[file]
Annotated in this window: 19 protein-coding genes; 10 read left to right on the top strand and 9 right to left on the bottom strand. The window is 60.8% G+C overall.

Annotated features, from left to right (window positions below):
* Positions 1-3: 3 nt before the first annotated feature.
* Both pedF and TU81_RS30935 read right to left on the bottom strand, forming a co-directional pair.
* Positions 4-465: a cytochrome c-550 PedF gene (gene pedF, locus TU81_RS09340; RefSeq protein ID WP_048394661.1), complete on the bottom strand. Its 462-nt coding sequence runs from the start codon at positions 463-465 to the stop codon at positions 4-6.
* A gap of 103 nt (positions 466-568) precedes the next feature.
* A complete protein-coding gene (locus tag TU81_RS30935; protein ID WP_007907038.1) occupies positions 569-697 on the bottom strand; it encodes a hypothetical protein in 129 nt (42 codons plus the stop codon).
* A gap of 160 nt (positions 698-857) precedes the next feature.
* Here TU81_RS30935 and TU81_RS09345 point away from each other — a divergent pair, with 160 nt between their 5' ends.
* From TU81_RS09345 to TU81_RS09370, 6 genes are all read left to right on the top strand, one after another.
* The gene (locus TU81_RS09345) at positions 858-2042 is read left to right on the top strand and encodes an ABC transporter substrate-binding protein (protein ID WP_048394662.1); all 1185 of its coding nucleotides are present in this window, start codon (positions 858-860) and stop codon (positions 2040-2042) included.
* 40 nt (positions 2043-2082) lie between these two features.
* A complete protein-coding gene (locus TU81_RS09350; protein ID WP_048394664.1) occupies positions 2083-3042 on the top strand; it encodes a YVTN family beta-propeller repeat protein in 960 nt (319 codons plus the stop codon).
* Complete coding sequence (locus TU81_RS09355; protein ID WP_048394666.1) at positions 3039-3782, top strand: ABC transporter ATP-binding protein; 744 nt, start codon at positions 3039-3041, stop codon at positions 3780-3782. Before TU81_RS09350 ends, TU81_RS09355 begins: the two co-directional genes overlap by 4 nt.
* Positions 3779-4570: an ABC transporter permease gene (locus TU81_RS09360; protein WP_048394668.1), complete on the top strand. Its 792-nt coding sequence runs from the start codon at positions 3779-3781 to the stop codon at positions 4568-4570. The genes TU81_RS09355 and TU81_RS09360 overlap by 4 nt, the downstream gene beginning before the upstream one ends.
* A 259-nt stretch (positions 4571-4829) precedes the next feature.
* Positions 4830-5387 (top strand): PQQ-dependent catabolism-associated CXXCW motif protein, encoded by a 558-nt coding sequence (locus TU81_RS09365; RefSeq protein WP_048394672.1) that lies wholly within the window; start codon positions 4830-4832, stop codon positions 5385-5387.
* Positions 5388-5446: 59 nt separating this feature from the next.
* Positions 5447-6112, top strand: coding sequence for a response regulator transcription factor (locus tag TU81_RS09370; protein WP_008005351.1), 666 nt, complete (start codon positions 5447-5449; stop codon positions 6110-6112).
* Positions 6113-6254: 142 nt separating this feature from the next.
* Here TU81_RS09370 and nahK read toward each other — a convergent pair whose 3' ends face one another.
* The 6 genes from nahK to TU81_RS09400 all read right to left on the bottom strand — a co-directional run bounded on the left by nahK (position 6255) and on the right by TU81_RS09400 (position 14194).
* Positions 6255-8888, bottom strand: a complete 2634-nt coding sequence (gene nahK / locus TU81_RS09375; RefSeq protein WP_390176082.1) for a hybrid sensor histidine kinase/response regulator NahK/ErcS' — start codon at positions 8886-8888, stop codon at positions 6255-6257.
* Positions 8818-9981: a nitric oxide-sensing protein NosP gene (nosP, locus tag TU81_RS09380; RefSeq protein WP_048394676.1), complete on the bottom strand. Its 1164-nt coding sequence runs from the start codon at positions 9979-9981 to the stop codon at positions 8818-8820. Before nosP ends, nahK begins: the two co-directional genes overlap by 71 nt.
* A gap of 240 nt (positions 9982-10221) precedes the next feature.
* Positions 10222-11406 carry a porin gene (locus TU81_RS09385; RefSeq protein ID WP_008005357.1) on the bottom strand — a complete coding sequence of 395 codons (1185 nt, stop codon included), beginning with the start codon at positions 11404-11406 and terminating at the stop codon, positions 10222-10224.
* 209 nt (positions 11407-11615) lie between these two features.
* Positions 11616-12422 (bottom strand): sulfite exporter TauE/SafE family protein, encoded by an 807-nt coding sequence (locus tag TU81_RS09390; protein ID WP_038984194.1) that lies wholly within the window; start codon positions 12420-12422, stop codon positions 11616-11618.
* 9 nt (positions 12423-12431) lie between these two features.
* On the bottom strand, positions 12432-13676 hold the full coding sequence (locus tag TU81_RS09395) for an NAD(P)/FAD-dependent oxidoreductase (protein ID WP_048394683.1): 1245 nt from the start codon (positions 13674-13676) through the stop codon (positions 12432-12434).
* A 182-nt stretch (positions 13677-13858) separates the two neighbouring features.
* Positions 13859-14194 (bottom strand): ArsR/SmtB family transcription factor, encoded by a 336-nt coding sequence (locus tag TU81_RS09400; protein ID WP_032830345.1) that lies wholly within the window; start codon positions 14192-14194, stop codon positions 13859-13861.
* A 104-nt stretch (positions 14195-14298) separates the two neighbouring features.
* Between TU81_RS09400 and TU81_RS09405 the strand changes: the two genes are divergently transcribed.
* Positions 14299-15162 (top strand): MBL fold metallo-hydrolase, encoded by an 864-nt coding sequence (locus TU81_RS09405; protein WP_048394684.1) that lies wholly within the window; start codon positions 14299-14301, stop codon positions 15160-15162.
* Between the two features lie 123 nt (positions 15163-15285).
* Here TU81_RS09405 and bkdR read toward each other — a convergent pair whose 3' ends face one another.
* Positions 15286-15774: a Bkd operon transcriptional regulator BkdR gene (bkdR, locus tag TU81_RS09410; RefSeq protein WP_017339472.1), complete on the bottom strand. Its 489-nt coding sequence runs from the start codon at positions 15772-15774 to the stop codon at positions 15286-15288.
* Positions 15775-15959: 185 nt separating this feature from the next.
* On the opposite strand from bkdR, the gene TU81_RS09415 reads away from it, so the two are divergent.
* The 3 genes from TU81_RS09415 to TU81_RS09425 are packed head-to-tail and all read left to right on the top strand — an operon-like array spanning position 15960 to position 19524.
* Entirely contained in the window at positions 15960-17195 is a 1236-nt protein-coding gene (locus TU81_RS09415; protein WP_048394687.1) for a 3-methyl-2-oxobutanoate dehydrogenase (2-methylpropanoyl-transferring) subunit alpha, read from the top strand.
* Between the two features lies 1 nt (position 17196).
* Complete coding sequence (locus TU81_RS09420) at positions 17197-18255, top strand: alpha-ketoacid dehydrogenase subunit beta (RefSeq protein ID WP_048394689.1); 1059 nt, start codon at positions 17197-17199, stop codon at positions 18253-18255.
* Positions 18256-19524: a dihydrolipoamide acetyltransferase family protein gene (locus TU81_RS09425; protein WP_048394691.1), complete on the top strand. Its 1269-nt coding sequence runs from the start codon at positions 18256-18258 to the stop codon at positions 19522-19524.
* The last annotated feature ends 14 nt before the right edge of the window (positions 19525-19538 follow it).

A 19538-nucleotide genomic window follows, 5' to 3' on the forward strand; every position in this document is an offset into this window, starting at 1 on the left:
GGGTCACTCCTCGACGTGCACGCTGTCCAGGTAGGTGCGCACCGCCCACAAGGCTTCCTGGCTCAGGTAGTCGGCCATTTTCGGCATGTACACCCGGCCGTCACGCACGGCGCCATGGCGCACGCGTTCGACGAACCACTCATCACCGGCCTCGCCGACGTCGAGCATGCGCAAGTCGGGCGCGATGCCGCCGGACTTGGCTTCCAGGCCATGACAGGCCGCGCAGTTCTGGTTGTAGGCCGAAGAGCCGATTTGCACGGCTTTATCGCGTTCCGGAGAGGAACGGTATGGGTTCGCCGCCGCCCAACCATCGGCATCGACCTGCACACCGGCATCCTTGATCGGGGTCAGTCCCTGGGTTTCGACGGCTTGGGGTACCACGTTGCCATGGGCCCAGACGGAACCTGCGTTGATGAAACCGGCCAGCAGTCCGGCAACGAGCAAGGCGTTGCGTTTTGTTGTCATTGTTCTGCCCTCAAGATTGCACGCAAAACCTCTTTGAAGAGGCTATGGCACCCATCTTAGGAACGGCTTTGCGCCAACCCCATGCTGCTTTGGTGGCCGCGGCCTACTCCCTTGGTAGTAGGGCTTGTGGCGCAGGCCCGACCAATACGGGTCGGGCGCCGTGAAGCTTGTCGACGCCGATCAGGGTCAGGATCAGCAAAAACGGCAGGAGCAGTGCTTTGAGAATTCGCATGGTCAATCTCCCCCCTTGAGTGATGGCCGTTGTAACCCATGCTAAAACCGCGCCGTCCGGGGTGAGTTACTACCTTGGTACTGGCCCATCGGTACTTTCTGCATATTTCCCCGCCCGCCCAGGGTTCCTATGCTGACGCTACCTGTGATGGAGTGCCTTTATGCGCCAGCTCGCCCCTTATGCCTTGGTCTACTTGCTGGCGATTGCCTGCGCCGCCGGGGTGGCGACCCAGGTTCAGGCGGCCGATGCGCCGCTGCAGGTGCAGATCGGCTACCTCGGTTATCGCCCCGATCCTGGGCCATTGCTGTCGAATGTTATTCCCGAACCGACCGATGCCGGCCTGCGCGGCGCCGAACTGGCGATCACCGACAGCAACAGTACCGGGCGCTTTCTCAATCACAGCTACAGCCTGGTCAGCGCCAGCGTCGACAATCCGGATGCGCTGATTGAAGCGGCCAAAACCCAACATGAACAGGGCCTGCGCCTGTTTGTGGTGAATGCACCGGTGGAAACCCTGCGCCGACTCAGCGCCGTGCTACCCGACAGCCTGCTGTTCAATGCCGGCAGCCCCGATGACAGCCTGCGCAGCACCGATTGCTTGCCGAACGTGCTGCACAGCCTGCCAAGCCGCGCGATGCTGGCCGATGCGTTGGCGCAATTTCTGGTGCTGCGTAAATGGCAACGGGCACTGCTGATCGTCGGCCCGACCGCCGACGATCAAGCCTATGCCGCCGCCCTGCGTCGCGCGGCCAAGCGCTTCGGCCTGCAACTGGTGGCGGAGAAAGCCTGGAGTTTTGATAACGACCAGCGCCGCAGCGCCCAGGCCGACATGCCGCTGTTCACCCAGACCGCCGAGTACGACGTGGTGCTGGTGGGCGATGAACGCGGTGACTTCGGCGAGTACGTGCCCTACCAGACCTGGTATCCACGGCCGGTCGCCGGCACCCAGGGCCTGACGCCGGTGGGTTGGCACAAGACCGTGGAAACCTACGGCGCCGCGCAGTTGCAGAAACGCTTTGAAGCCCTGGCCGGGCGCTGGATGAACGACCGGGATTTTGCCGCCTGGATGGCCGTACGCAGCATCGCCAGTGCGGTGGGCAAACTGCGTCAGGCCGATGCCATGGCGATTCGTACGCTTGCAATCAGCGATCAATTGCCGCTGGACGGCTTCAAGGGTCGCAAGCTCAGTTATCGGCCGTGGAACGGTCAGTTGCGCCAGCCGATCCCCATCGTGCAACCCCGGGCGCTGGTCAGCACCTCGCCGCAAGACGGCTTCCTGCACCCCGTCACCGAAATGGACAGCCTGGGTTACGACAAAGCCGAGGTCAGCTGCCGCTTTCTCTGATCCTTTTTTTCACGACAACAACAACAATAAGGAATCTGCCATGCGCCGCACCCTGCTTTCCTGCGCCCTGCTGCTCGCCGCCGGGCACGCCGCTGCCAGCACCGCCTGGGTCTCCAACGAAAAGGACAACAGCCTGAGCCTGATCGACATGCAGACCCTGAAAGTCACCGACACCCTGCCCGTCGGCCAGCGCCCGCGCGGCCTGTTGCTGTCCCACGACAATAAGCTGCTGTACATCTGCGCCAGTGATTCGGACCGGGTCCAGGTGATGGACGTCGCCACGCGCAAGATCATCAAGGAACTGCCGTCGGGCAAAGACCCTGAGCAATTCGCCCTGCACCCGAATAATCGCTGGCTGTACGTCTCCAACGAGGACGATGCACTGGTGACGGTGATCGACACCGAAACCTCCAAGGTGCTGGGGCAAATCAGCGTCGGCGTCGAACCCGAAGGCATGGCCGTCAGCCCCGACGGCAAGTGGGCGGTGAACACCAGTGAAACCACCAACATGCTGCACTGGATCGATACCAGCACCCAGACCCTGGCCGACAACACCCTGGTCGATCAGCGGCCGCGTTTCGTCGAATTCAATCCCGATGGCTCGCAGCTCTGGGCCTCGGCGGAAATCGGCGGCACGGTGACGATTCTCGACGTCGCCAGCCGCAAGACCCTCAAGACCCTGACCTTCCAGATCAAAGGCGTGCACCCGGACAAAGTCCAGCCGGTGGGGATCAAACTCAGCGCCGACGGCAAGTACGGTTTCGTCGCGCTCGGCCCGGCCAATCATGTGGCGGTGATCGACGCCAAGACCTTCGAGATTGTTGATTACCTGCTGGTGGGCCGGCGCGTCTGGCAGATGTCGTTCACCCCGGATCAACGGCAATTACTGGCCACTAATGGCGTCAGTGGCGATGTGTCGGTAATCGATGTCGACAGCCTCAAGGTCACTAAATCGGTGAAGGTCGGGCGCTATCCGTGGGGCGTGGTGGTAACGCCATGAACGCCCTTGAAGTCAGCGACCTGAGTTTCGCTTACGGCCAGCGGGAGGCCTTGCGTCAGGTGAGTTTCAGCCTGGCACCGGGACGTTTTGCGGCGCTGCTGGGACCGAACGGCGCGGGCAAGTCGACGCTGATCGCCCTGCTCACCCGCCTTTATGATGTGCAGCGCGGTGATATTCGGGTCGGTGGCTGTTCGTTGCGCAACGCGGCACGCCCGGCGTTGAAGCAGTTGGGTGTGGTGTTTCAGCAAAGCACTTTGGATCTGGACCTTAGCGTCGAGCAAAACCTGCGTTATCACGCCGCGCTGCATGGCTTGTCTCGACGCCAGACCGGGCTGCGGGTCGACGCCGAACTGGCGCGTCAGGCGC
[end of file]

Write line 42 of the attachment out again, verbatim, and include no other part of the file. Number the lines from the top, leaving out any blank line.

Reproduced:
* Entirely contained in the window at positions 15960-17195 is a 1236-nt protein-coding gene (locus TU81_RS09415; protein WP_048394687.1) for a 3-methyl-2-oxobutanoate dehydrogenase (2-methylpropanoyl-transferring) subunit alpha, read from the top strand.